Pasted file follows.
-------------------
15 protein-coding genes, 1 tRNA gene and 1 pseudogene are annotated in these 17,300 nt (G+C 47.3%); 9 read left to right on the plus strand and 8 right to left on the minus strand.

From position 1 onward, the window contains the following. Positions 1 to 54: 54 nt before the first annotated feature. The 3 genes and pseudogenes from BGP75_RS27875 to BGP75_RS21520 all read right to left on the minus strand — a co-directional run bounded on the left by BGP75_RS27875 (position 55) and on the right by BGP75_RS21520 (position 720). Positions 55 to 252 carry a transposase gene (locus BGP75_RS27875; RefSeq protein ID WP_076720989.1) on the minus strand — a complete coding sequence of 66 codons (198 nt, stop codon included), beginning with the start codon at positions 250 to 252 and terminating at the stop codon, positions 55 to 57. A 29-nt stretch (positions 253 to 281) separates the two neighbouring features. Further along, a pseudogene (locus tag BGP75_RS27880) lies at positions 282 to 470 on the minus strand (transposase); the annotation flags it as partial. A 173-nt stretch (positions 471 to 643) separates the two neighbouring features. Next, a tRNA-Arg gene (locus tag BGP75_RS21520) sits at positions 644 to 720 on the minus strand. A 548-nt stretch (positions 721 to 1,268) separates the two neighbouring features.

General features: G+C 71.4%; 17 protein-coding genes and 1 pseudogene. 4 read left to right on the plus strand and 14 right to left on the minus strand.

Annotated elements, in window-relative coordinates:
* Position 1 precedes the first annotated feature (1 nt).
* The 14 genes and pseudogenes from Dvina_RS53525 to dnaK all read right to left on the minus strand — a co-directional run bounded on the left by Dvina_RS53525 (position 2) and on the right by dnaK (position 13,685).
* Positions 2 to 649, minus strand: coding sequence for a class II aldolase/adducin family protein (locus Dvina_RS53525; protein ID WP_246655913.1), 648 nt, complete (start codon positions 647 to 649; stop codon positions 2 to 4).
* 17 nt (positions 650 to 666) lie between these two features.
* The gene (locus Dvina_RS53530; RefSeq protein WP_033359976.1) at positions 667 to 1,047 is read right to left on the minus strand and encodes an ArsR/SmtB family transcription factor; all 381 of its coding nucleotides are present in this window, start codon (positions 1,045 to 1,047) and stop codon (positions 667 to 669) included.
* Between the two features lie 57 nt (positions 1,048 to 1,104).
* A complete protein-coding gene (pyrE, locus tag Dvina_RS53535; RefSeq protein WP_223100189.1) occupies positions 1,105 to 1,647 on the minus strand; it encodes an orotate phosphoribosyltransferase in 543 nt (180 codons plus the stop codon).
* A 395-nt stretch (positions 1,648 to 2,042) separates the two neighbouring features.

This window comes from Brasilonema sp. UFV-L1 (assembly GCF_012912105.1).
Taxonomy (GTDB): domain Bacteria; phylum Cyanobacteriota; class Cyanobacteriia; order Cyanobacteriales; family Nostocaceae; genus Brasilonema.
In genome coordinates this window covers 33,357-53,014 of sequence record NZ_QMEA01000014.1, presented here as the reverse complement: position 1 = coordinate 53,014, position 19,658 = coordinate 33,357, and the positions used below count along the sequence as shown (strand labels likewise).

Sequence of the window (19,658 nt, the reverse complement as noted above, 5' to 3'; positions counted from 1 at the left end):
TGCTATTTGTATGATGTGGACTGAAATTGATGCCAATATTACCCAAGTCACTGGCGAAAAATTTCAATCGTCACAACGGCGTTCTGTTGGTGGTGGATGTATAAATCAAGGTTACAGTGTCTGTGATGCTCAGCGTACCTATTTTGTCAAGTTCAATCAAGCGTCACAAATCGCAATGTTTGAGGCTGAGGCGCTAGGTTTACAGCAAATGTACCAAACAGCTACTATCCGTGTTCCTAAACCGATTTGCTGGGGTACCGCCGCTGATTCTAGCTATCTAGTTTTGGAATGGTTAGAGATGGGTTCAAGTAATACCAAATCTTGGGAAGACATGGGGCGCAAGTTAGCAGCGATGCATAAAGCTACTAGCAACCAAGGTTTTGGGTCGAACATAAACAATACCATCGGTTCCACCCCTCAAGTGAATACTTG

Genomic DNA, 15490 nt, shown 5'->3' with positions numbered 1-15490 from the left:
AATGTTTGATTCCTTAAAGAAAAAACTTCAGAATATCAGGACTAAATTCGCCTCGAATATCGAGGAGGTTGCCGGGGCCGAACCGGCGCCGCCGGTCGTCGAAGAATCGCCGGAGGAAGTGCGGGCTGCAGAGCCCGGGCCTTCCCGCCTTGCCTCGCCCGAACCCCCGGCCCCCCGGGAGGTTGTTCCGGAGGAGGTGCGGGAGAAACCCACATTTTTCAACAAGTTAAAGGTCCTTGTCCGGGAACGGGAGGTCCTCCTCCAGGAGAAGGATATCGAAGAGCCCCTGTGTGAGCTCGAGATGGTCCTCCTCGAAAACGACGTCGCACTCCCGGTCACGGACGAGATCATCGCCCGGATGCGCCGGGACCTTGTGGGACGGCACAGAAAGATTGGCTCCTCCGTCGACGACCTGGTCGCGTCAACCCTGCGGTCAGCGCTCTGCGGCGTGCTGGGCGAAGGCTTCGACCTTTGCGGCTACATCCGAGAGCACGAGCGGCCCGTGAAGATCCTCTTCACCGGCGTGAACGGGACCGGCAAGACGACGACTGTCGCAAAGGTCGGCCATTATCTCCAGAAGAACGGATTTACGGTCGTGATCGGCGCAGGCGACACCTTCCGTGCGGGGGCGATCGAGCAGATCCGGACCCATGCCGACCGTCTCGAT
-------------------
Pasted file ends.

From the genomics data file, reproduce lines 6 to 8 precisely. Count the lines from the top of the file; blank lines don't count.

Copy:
* The 14 genes and pseudogenes from Dvina_RS53525 to dnaK all read right to left on the minus strand — a co-directional run bounded on the left by Dvina_RS53525 (position 2) and on the right by dnaK (position 13,685).
* Positions 2 to 649, minus strand: coding sequence for a class II aldolase/adducin family protein (locus Dvina_RS53525; protein ID WP_246655913.1), 648 nt, complete (start codon positions 647 to 649; stop codon positions 2 to 4).
* 17 nt (positions 650 to 666) lie between these two features.